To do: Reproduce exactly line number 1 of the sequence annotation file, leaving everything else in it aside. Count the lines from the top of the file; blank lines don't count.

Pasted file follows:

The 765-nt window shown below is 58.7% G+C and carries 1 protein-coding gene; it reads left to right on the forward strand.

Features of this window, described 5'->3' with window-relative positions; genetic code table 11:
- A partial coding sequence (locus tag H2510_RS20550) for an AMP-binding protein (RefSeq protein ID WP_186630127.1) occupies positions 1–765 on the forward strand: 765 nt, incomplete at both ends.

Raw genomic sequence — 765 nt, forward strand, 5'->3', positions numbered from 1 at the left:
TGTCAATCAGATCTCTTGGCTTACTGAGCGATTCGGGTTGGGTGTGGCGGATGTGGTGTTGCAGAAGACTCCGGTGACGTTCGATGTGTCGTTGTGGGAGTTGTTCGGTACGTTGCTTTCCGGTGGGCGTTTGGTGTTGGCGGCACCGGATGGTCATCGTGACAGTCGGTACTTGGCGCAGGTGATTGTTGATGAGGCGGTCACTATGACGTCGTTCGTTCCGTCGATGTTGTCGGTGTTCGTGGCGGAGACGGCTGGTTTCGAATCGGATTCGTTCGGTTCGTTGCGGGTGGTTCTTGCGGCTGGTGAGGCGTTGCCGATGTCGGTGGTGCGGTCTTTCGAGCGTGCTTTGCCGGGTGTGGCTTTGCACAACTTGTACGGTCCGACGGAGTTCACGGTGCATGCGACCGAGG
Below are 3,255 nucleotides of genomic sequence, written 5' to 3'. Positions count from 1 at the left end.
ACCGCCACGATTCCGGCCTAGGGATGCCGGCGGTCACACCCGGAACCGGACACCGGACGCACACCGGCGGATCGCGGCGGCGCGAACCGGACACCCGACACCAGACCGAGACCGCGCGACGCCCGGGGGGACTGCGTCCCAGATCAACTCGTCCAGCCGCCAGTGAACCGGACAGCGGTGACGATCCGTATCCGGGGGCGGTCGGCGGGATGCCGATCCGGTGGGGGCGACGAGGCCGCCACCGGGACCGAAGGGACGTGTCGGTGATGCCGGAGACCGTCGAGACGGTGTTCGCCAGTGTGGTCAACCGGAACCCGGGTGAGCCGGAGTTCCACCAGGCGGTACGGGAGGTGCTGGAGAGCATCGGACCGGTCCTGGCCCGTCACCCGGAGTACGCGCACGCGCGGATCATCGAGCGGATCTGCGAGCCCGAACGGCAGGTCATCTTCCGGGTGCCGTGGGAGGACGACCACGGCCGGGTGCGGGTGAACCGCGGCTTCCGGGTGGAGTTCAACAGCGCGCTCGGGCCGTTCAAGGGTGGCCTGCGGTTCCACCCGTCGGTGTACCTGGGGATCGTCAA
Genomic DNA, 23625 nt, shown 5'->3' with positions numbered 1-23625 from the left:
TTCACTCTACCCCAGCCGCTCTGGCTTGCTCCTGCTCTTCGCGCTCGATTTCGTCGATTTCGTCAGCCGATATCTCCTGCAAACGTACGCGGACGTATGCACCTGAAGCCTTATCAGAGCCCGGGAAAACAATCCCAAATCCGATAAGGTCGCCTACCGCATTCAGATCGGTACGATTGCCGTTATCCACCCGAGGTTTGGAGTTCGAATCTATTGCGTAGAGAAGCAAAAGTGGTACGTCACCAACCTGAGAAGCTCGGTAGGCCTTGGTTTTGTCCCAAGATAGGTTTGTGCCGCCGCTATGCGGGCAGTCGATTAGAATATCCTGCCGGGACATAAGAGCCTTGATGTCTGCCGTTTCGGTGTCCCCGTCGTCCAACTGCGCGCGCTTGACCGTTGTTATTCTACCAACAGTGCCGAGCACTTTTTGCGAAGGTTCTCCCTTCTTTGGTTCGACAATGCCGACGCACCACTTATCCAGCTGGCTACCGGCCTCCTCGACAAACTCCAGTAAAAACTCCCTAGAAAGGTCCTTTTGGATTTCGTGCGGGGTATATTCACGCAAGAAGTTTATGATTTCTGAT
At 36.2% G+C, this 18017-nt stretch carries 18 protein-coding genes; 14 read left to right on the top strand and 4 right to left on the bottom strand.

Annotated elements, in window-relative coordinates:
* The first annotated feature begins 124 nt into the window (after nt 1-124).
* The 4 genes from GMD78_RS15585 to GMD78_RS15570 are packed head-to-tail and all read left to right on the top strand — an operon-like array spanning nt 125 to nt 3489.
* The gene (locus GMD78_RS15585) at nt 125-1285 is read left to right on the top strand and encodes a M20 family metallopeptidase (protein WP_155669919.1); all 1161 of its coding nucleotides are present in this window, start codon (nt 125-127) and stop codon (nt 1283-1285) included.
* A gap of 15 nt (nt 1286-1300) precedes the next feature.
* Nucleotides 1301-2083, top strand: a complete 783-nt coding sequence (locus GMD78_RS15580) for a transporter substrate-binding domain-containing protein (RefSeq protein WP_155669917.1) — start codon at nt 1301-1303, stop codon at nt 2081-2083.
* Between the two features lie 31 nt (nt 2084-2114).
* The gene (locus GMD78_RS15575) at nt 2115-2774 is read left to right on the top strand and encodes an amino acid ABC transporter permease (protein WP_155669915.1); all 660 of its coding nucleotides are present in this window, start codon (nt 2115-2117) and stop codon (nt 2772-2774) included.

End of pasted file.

The 765-nt window shown below is 58.7% G+C and carries 1 protein-coding gene; it reads left to right on the forward strand.